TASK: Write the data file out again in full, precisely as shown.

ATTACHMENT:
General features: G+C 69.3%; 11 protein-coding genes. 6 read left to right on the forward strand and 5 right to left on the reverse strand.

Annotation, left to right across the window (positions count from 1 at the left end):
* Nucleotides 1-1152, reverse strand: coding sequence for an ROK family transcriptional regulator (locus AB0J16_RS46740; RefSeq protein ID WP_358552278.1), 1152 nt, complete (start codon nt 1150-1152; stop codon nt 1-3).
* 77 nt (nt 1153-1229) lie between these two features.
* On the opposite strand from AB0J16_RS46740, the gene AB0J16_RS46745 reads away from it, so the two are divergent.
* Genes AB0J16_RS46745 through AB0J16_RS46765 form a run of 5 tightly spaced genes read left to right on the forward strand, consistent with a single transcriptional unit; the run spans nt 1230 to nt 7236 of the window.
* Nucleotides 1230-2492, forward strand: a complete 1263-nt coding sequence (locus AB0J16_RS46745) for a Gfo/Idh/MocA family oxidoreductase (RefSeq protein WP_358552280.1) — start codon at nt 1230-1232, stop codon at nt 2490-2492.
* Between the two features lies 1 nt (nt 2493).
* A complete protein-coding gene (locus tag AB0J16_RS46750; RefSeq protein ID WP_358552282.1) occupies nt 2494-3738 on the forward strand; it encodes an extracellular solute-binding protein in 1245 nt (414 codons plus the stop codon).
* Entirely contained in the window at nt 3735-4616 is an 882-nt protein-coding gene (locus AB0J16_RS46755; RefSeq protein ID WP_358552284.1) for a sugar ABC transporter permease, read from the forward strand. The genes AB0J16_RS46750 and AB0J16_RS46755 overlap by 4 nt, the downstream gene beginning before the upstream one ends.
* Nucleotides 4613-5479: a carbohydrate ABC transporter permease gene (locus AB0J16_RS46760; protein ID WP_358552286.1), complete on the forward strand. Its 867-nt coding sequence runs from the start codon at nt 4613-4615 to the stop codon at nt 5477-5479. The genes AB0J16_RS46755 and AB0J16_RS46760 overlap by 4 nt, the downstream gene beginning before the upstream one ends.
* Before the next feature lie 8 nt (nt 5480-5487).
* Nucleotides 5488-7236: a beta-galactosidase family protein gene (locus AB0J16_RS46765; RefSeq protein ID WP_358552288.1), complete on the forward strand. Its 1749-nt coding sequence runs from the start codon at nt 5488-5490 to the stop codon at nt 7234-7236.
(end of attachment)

General features: G+C 69.3%; 11 protein-coding genes. 6 read left to right on the forward strand and 5 right to left on the reverse strand.

Annotation, left to right across the window (positions count from 1 at the left end):
* Nucleotides 1-1152, reverse strand: coding sequence for an ROK family transcriptional regulator (locus AB0J16_RS46740; RefSeq protein ID WP_358552278.1), 1152 nt, complete (start codon nt 1150-1152; stop codon nt 1-3).
* 77 nt (nt 1153-1229) lie between these two features.
* On the opposite strand from AB0J16_RS46740, the gene AB0J16_RS46745 reads away from it, so the two are divergent.
* Genes AB0J16_RS46745 through AB0J16_RS46765 form a run of 5 tightly spaced genes read left to right on the forward strand, consistent with a single transcriptional unit; the run spans nt 1230 to nt 7236 of the window.
* Nucleotides 1230-2492, forward strand: a complete 1263-nt coding sequence (locus AB0J16_RS46745) for a Gfo/Idh/MocA family oxidoreductase (RefSeq protein WP_358552280.1) — start codon at nt 1230-1232, stop codon at nt 2490-2492.
* Between the two features lies 1 nt (nt 2493).
* A complete protein-coding gene (locus tag AB0J16_RS46750; RefSeq protein ID WP_358552282.1) occupies nt 2494-3738 on the forward strand; it encodes an extracellular solute-binding protein in 1245 nt (414 codons plus the stop codon).
* Entirely contained in the window at nt 3735-4616 is an 882-nt protein-coding gene (locus AB0J16_RS46755; RefSeq protein ID WP_358552284.1) for a sugar ABC transporter permease, read from the forward strand. The genes AB0J16_RS46750 and AB0J16_RS46755 overlap by 4 nt, the downstream gene beginning before the upstream one ends.
* Nucleotides 4613-5479: a carbohydrate ABC transporter permease gene (locus AB0J16_RS46760; protein ID WP_358552286.1), complete on the forward strand. Its 867-nt coding sequence runs from the start codon at nt 4613-4615 to the stop codon at nt 5477-5479. The genes AB0J16_RS46755 and AB0J16_RS46760 overlap by 4 nt, the downstream gene beginning before the upstream one ends.
* Before the next feature lie 8 nt (nt 5480-5487).
* Nucleotides 5488-7236: a beta-galactosidase family protein gene (locus AB0J16_RS46765; RefSeq protein ID WP_358552288.1), complete on the forward strand. Its 1749-nt coding sequence runs from the start codon at nt 5488-5490 to the stop codon at nt 7234-7236.